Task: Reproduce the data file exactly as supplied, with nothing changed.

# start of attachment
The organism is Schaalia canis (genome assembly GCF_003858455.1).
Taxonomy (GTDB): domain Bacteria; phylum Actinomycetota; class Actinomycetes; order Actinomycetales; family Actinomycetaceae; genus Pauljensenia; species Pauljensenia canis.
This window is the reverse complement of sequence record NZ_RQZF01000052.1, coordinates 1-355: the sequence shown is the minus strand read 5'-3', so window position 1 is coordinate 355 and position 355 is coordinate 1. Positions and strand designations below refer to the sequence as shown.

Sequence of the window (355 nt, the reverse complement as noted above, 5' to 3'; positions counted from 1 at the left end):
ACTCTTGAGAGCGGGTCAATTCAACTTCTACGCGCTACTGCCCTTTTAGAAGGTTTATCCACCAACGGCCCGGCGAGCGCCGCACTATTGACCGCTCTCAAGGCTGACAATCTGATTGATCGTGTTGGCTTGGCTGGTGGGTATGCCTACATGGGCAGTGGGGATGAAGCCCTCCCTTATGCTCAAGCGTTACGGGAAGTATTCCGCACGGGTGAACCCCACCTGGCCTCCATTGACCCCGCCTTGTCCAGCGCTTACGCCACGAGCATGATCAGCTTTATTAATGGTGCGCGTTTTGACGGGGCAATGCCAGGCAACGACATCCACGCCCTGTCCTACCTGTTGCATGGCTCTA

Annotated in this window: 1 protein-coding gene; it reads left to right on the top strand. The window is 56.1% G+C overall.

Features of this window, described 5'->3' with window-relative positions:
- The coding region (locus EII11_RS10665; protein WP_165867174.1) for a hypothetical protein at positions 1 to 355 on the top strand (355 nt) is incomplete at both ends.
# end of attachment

The organism is Schaalia canis (genome assembly GCF_003858455.1).
Taxonomy (GTDB): domain Bacteria; phylum Actinomycetota; class Actinomycetes; order Actinomycetales; family Actinomycetaceae; genus Pauljensenia; species Pauljensenia canis.
This window is the reverse complement of sequence record NZ_RQZF01000052.1, coordinates 1-355: the sequence shown is the minus strand read 5'-3', so window position 1 is coordinate 355 and position 355 is coordinate 1. Positions and strand designations below refer to the sequence as shown.

Sequence of the window (355 nt, the reverse complement as noted above, 5' to 3'; positions counted from 1 at the left end):
ACTCTTGAGAGCGGGTCAATTCAACTTCTACGCGCTACTGCCCTTTTAGAAGGTTTATCCACCAACGGCCCGGCGAGCGCCGCACTATTGACCGCTCTCAAGGCTGACAATCTGATTGATCGTGTTGGCTTGGCTGGTGGGTATGCCTACATGGGCAGTGGGGATGAAGCCCTCCCTTATGCTCAAGCGTTACGGGAAGTATTCCGCACGGGTGAACCCCACCTGGCCTCCATTGACCCCGCCTTGTCCAGCGCTTACGCCACGAGCATGATCAGCTTTATTAATGGTGCGCGTTTTGACGGGGCAATGCCAGGCAACGACATCCACGCCCTGTCCTACCTGTTGCATGGCTCTA

Annotated in this window: 1 protein-coding gene; it reads left to right on the top strand. The window is 56.1% G+C overall.

Features of this window, described 5'->3' with window-relative positions:
- The coding region (locus EII11_RS10665; protein WP_165867174.1) for a hypothetical protein at positions 1 to 355 on the top strand (355 nt) is incomplete at both ends.